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La Gabourellerie Farm
Rue de la Gabourellerie
Type of property
Historic farm group with 16th century origins, now divided into separate homes
The property sold for £1,205,000 in 2010. It was offered for sale for £795,000 in 2017, but we believe that the property had been sub-divided in between
Families associated with the property
- Gabourel: The family which gave its name to the property
- Le Boutillier: In 1901 farmer John Thomas Le Boutillier (1839- ) and his wife Jane Eliza, nee Le Marquand (1844- ) were living here with their children Alfred John (1843- ), George (1874- ), Jane Eliza (1878- ), Annie Jane (1881- ), Winter John (1882- ) and Lydia (1887- )
A second household in 1901 consisted of farmer George Le Boutillier (1842- ) and his son George Hubert (1878- )
The 1911 census shows Henry Le Boutillier (1872- ), a second cousin of John Thomas, his wife Henriette, nee Farrell (1872- ) and son Henry William at the property.
Henry William (1899- ) and his family were living here during the German Occupation. Mr Le Boutillier made an agricultural war claim in 1944. Living with him in 1941 were his wife Doris Louisa, nee Pipon (1905- ), his father and his second wife Alice, née Picot (1888- ).
Historic Environment Record entry
Historic farm group with circa 16th century origins, retaining character and evidence from various periods of its development. Shown on the Richmond Map of 1795.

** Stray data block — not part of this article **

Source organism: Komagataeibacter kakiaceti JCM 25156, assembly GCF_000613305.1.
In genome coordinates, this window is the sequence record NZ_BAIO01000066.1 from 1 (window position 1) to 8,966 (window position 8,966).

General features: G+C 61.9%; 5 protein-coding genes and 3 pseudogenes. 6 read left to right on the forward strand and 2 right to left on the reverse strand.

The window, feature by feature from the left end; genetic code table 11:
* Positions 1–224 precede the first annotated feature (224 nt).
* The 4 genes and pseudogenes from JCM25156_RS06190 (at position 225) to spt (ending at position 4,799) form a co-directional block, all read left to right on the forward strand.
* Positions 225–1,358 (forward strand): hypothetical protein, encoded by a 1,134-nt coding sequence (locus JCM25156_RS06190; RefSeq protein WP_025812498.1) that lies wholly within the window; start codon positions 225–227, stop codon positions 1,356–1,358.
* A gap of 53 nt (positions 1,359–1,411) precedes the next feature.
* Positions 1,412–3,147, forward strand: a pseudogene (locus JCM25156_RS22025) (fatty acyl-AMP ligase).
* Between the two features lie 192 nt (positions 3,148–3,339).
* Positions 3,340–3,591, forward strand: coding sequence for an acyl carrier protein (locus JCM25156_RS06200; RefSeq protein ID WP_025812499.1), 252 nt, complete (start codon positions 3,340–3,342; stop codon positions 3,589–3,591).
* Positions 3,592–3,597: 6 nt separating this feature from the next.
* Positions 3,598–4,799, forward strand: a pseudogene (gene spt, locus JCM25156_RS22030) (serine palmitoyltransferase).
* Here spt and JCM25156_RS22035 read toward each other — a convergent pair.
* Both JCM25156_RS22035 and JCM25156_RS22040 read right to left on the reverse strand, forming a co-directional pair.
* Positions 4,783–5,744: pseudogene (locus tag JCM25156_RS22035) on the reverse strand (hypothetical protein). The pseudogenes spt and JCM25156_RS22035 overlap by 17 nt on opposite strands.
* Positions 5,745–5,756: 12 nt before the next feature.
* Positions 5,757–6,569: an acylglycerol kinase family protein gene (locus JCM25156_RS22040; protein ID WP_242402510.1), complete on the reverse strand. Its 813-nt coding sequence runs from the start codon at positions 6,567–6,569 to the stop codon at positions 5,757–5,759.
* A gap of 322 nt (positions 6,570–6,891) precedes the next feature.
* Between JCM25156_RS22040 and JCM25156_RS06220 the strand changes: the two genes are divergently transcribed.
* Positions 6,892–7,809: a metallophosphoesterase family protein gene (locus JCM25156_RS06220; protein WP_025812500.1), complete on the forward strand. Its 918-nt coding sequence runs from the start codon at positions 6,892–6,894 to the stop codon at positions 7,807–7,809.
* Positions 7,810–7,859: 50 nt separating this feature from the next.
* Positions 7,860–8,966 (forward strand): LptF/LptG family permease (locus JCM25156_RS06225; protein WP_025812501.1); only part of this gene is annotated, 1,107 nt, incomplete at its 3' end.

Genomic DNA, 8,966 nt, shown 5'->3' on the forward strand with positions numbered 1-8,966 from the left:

Two-storye three-bay main house, east facing, linked to an earlier house/outbuilding to north by a wing of intermediate date. Rear lean-to outbuilding; a detached outbuilding/pigsties to north of main house.
The facade of the north facing older house has a very scarred and complex appearance which complicates the understanding of its original form. Its two-bay west side, with very small-stone construction and medieval-type windows, is clearly very ancient but the east side two bays with pierre perdu mortar appear to reveal the remains of either a now-blocked vehicular entrance or the position of a demolished tourelle. The former seems more likely, because if the presumed west side medieval context is correct it could not have originally functioned as the rear of a building with a tourelle. It seems more likely that the whole complex is the remains of some form of early gatehouse.
Detached outbuilding north of the main house: Single-storey three-bay, slate roof, random stone construction with rough-stone openings. This small building with its very small-stone construction could be of very early origins, but its actual age and original function are unknown, it appears to have been recently heightened by about a metre.
Old Jersey Houses
Despite its apparent very early origins, this house does not appear in either volume
Notes and references